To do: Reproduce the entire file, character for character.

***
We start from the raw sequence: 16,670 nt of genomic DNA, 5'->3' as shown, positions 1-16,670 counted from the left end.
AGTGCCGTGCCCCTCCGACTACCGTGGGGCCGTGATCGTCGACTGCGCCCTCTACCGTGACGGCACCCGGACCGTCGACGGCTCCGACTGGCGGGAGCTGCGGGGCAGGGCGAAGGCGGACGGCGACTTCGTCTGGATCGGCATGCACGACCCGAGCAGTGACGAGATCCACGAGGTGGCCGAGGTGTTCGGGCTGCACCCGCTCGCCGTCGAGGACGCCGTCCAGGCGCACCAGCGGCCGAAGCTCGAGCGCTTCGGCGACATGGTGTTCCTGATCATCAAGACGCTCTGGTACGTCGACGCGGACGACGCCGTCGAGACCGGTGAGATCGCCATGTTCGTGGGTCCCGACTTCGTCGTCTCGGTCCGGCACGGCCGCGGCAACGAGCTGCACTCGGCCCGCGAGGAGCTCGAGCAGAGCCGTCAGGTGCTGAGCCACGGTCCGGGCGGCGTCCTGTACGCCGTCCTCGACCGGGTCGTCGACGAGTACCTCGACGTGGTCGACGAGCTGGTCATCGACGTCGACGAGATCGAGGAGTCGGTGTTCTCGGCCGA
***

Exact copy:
We start from the raw sequence: 16,670 nt of genomic DNA, 5'->3' as shown, positions 1-16,670 counted from the left end.
AGTGCCGTGCCCCTCCGACTACCGTGGGGCCGTGATCGTCGACTGCGCCCTCTACCGTGACGGCACCCGGACCGTCGACGGCTCCGACTGGCGGGAGCTGCGGGGCAGGGCGAAGGCGGACGGCGACTTCGTCTGGATCGGCATGCACGACCCGAGCAGTGACGAGATCCACGAGGTGGCCGAGGTGTTCGGGCTGCACCCGCTCGCCGTCGAGGACGCCGTCCAGGCGCACCAGCGGCCGAAGCTCGAGCGCTTCGGCGACATGGTGTTCCTGATCATCAAGACGCTCTGGTACGTCGACGCGGACGACGCCGTCGAGACCGGTGAGATCGCCATGTTCGTGGGTCCCGACTTCGTCGTCTCGGTCCGGCACGGCCGCGGCAACGAGCTGCACTCGGCCCGCGAGGAGCTCGAGCAGAGCCGTCAGGTGCTGAGCCACGGTCCGGGCGGCGTCCTGTACGCCGTCCTCGACCGGGTCGTCGACGAGTACCTCGACGTGGTCGACGAGCTGGTCATCGACGTCGACGAGATCGAGGAGTCGGTGTTCTCGGCCGA